Sarah Ayles is a survivor in the truest sense of the word, and not just because she’s a contestant on Australian Survivor: Champions vs Contenders.
Long before being on a national reality show, Ayles survived the 2004 Boxing Day tsunami, which was caused by an earthquake in the Indian Ocean. According to experts, it had the energy of 23,000 Hiroshima-type atomic bombs.
The magnitude was unprecedented in living memory, as was the loss of life; 227,898 people died across Indonesia, Sri Lanka, India, and Thailand.
But Ayles survived.
Speaking to Mia Freedman on No Filter, Ayles described how her life irrevocably changed in a matter of minutes.
Listen to Mia Freedman’s interview with Sarah Ayles. Post continues after audio.
Before her fateful holiday to Sri Lanka, Ayles was “fairly busy”, running a cleaning company with business partner Sujeewa Kamalasuriya, whom she had previously been in a relationship with for 11 years, and known for 14.
‘Sujee’, as Ayles affectionately called him, had lived in Australia since 1990, and “was a converted Aussie.”
They pair had amicably separated from their romantic relationship years earlier, but remained close. Explaining why they had holidayed together, Ayles said, “He always felt regret at not taking me to meet his family and to see his country.”
And so, that Christmas, they decided to go on an adventure. The friends arrived in Colombo, saw family, and planned to attend a friend’s wedding.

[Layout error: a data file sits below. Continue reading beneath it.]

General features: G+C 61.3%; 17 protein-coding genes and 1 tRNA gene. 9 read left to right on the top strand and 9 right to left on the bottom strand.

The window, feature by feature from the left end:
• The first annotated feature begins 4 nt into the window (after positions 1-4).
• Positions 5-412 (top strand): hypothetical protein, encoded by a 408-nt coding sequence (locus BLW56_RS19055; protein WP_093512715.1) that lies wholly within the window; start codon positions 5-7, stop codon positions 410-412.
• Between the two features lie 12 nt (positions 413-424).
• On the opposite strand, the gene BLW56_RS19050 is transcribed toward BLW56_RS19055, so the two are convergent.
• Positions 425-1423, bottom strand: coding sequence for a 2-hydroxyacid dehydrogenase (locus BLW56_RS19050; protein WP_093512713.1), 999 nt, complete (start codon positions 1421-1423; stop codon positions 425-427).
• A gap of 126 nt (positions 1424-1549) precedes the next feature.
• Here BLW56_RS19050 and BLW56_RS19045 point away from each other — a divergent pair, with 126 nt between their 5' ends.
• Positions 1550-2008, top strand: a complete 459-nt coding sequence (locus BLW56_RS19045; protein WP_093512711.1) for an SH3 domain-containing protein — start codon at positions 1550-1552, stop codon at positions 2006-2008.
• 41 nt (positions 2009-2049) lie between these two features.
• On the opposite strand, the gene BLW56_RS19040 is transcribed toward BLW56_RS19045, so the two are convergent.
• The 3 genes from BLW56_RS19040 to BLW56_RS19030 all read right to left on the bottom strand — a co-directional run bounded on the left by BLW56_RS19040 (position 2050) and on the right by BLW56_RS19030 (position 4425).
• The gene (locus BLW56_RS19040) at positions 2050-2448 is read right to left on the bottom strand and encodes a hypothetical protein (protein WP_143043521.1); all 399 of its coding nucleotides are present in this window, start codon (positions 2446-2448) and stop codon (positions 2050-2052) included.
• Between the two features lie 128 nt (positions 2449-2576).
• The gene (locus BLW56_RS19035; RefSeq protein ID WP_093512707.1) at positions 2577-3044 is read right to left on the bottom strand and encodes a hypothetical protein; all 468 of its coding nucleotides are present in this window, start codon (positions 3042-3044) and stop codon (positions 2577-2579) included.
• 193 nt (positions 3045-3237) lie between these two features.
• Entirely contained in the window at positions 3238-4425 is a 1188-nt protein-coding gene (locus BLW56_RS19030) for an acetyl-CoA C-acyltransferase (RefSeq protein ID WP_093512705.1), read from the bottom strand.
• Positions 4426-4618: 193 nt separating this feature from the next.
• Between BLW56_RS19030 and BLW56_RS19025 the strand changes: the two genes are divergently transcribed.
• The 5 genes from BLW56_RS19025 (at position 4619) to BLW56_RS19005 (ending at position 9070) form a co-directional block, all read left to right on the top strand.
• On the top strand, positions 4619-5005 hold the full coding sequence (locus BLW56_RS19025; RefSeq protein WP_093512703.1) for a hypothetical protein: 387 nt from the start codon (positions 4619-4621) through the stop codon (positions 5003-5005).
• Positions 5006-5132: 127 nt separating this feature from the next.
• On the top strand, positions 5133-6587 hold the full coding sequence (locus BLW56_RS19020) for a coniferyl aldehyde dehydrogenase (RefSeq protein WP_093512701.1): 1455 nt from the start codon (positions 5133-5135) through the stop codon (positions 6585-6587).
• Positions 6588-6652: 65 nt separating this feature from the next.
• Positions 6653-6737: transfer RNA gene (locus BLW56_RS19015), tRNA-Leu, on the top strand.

On the morning of Boxing Day, they experienced a ‘sliding doors’ moment.
“We were in a big, solid hotel, and had we remained there, we would have been fine,” Ayles said. But because they’d had “such a great time” the day before snorkelling, they decided to venture to the beach again.
They went, as Ayles said, “early in the morning, before the sun and tourists came out.”
It would prove to be a matter of being at the wrong place, at the wrong time.
“We’d literally just driven on to this beach, stripped off, and were ready to go snorkelling. But in looking out at the ocean, the horizon was gone. The water was higher than it should have been.
“It didn’t look like a wave.”
Ayles said that in retrospect, she was obviously in danger – but didn’t recognise it at the time. She did, however, notice the water “dribbling in” at their feet at the dive shop where they were obtaining snorkelling gear.
“It was completely silent, except for this swirling sound of water,” Ayles recalled.
Realising she needed to get to higher ground, Ayles climbed the stairs of the shop to the next floor. Soon after that, she realised she was in real trouble.